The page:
“We are in the business of change…’ While perhaps not altered or transported, Apple TV+ subscribers are likely to be diverted enough by this star-packed festive comedy musical riff on Charles Dickens’ A Christmas Carol, a full-blown musical with a dozen numbers. That the best of them, The Ripple, plays over the closing credits, suggests that there might a bigger and better cut of Spirited down the line, but for now, Sean Anders’ twelve course dinner with trimmings goes better than the tacky Dickensian variety show concept might suggest; a modern ‘adaptation that absolutely nobody ever asked for’ as one character says.
As a homespun mom and pop operation, Apple do like to make fun of corporate greed and eccentricity in their films, and so there’s a layer of social media satire to get through, with hipster homie Ryan Reynolds central to this. His amoral tech entrepreneur Clint Briggs is present when a child’s unwise tweet goes viral, just as it does in Dickens’ original story, leading to a tragic social media bullying suicide and the death of Tiny Tim updated to our hardscrabble now. This hard take on the traditional story sees three ghosts visit, but Christmas Present (Will Ferrell) turns out to have a pivotal role in attempting to redeem the irredeemable Briggs. Present has a constant reality tv show in the afterlife where they reform dubious characters; Present was once a Scrooge himself.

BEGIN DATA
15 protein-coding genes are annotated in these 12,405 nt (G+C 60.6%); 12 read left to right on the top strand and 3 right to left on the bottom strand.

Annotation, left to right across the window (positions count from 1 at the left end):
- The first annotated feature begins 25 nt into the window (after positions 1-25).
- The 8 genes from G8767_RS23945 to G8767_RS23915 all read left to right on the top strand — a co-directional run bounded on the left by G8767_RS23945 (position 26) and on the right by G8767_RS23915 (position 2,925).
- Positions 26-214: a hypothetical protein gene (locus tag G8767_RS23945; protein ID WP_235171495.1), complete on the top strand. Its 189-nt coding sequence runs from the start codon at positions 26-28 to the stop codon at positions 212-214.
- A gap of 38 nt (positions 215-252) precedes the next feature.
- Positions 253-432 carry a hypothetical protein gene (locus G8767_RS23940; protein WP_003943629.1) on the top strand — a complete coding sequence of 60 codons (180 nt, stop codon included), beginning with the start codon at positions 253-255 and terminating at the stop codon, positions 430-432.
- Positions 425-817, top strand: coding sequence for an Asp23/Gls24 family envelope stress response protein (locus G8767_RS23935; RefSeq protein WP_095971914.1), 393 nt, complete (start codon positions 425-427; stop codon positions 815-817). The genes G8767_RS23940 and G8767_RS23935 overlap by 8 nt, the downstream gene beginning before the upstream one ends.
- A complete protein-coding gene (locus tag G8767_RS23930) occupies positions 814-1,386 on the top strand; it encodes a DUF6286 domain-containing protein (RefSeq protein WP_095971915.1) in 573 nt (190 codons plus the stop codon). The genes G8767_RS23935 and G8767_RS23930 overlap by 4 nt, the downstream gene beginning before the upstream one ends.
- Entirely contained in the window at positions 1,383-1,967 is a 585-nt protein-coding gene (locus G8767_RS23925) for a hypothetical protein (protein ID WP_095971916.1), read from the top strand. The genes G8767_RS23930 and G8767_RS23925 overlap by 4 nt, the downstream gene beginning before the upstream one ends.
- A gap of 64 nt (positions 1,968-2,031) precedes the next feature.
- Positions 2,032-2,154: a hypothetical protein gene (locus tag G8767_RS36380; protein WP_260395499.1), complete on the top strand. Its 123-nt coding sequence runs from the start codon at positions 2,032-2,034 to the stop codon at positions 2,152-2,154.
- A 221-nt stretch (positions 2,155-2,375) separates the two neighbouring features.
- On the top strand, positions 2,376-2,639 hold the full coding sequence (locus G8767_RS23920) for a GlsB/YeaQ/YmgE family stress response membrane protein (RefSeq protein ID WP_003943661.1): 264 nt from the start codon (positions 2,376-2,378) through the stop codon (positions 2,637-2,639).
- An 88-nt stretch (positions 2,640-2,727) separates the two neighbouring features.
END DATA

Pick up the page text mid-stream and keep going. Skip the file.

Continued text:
Another big draw here is the score from the makers of La La Land and The Greatest Showman which offers plentiful choons including Good Afternoon, a neat homage to Thnk You Very Much from Lionel Bart’s Scrooge musical, complete with a crying baby to interrupt the singing. The score soars, there is some contemporary narrative relevance beyond plentiful easter eggs, and Reynolds and Ferrell revel in some old school music-hall chemistry that helps you forget the transparently fake backgrounds. Briggs comments on the quality of the transitions, and they are indeed artful; in the modern way, the lack of natural light is missed, but as a tv special, the overall effect is not too cloying, and even the Ghost of Christmas Present and his ‘giant toilet of food’ looks good.
Reynolds’ post-modern smart-guy routine feels like it’s coming to a natural end, but he’s ideally cast in a snarky Scrooge 2.0 and an good fit for an aggressively unrepentant sinner who is quick to question the system of judgement that has selected him for a moral upgrade. Fortunately, Spirited resists the temptation to go too metaphysical, and provides solid emotional arcs for Briggs and Present, firmly rooted in their attempts to rebuild failed relationships. The high points are high, and given that they trade in the currently underrepresented fields of music and comedy, outweigh any lows. Like it or not, Spirited is likely to join the pantheon of festive favourites; it may be overstuffed, but then again, overstuffed is partly what a holiday like this is all about.